It’s often easier to turn to supplements or medications to lower cholesterol. However, the effectiveness of these treatments will not be as great if you do not have a solid foundation in place that supports heart health. Over the next few posts I’ll give you three basic steps you can implement now to promote lower cholesterol levels and reduce heart disease.

Step 1: Know and understand your cholesterol lab results.

A simple blood test will check your cholesterol levels. This test is also known as a lipid profile. You will learn your total cholesterol, LDL cholesterol, HDL cholesterol, and triglyceride levels. By knowing the “breakdown” of your lipid panel you (or your MD/dietitian) will be able to determine the best steps to take for results.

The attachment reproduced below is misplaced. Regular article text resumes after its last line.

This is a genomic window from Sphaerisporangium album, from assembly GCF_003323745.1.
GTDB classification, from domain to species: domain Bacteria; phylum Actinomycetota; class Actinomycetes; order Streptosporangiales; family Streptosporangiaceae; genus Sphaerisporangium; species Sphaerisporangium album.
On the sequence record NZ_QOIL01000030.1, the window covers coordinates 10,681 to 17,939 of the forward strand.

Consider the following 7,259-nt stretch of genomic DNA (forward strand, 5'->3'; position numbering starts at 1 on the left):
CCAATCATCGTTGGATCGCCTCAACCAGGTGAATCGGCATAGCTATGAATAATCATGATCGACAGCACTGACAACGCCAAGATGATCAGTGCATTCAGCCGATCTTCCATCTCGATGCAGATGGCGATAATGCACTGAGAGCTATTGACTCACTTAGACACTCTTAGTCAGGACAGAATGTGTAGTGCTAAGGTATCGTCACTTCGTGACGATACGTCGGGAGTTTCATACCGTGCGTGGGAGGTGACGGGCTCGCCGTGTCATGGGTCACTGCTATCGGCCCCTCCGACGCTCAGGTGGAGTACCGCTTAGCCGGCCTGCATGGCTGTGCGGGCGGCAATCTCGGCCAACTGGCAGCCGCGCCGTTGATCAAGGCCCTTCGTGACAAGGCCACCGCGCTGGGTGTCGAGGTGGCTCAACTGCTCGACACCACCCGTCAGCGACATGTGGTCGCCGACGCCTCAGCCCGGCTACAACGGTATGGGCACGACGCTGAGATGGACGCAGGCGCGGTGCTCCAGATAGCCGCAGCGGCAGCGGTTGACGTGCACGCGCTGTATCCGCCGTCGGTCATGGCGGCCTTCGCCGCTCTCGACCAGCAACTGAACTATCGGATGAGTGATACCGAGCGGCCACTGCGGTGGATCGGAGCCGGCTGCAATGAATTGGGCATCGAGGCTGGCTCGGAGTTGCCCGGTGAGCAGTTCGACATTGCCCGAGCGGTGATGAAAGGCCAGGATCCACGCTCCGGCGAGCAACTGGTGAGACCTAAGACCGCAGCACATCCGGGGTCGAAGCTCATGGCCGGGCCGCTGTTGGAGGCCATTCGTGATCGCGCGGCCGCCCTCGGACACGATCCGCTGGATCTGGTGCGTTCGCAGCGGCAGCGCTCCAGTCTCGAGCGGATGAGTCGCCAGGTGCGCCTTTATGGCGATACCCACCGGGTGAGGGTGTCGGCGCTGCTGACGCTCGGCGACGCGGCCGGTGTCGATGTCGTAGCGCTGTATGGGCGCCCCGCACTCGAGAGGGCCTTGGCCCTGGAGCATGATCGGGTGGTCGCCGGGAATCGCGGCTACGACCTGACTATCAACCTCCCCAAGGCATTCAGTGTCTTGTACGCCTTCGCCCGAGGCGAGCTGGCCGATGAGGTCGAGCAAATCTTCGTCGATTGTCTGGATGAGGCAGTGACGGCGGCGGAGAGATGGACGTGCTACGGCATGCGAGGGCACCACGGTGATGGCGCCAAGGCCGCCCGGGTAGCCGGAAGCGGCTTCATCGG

The American Heart Association Recommends that everyone over the age of 20 know their cholesterol levels.

Stay tuned for step 2.

All the best,
Lisa Nelson RD

Posted in heart health, lower cholesterol | Tagged: , , , , , , , , | 1 Comment »

Weight Loss Resolution – Tips to Stay Motivated

Posted by Lisa Nelson, RD, LN on January 1, 2009

New Year’s is just around the corner and you know what that means. . .New Year’s Resolution! Every year you set a goal to make a change for the better. This should be a time of great excitement; however, you may be approaching it with a sense of dread instead. Will you achieve your goal? Or will it end up being another resolution that falls to the wayside?